ment by users to landowners for access, or payments from government units to landowners in exchange for adopting measures to enhance habitat and make it available to others. The Farm Act of 1985, for example, contains several provisions that may indirectly benefit wildlife. The most important of these is the Conservation Reserve, designed to remove the most erodible land from crop production. If successful, the Conservation Reserve is projected eventually to return 40 million to 45 million acres of vulnerable cropland to grassland and forest. Additional wildlife benefits may result from the "sodbuster" and "swampbuster" provisions (see chapter 5), which deny agricultural subsidies to farms that convert wetlands and highly erodible land to croplands.
In addition, nearly half the states now have programs to encourage wildlife habitat and public access to it on private land. State initiatives run the gamut from liability limitations to purchase of development rights to direct cash subsidies. Despite the enormous variety, these programs all have one thing in common: they attempt to give private landowners an incentive to provide wildlife services. Whether the incentives provided are appropriate to the purpose or sufficient to achieve it is stiff to be determined.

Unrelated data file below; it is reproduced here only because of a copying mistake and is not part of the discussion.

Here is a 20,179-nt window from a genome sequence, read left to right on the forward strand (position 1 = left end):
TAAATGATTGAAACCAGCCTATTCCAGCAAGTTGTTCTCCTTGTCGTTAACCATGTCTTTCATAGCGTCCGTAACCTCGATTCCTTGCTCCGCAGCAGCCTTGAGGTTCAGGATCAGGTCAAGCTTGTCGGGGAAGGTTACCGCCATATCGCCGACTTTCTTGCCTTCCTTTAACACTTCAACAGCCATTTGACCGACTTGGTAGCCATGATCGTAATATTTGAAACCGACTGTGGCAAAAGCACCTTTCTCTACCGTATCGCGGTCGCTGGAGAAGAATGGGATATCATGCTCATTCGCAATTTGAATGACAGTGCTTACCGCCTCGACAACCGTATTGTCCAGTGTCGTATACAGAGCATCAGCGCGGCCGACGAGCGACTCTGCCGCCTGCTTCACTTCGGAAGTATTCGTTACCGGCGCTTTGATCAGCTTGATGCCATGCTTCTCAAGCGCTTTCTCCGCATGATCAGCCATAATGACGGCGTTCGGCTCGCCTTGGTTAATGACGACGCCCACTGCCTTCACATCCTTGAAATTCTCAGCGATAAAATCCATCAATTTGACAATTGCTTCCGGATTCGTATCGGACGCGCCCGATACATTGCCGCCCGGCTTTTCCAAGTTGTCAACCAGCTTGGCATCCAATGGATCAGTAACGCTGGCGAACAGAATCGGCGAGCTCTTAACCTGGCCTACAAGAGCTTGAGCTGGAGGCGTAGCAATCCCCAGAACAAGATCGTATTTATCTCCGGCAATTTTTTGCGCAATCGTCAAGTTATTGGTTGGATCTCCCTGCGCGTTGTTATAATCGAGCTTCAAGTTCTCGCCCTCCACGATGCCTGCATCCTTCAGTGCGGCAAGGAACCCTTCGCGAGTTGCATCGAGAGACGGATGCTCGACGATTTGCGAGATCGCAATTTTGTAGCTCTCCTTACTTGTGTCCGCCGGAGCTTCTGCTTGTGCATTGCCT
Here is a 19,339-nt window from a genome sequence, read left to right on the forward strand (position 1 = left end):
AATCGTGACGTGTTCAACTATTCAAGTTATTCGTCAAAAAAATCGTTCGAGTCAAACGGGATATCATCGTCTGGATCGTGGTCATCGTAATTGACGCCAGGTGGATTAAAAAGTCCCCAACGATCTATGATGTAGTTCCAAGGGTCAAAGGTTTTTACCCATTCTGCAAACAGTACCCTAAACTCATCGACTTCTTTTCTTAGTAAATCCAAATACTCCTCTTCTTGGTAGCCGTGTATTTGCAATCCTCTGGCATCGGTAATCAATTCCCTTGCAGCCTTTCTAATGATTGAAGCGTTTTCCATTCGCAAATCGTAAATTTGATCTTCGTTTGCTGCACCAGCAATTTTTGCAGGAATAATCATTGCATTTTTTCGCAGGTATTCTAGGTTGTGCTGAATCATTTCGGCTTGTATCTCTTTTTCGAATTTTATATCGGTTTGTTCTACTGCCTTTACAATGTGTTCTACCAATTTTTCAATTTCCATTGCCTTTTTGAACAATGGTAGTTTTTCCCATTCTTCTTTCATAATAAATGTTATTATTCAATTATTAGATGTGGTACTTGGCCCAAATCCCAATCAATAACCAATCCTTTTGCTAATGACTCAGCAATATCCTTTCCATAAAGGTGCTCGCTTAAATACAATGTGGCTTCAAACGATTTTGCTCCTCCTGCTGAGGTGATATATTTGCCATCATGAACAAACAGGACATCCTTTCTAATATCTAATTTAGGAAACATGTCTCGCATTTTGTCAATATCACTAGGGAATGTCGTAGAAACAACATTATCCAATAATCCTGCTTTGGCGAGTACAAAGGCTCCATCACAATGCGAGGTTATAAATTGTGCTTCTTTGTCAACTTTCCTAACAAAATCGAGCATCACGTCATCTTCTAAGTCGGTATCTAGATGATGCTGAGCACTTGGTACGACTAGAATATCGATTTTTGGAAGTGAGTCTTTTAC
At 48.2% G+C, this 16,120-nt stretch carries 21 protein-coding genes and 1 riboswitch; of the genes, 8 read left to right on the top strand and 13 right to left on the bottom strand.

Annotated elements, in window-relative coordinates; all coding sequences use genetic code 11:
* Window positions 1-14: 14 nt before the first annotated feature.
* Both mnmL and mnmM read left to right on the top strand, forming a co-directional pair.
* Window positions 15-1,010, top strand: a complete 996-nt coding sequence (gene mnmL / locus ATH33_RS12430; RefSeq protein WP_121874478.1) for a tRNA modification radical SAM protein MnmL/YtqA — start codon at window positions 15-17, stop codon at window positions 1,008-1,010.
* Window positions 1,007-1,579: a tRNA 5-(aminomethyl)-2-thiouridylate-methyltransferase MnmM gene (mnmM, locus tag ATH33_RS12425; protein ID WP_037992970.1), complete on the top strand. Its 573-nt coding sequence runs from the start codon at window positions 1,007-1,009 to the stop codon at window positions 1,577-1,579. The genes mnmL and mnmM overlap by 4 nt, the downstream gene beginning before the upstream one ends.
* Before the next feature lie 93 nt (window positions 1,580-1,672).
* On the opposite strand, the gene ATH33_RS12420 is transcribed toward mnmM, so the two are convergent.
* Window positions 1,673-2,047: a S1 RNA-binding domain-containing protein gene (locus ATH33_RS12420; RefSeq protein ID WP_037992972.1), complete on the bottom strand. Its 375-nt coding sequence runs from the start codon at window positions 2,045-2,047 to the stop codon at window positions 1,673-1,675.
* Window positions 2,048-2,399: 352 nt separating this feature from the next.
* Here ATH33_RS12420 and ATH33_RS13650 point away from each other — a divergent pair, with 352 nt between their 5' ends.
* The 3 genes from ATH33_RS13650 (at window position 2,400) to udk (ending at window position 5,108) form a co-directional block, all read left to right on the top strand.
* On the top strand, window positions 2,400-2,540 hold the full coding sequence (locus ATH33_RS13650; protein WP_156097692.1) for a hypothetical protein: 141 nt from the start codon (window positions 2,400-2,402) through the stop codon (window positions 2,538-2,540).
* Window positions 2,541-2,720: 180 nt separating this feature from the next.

These state provisions might best be regarded as experiments in wildlife policy. If successful, they offer the prospect of allowing landowners to treat wildlife resources comparably with other products of the land. Private incentives may be the best hope of simultaneously protecting wildlife habitat while also preserving public access to wildlife resources.
The outstanding research assistance of Caroline Harnett and Sari Radin is gratefully acknowledged.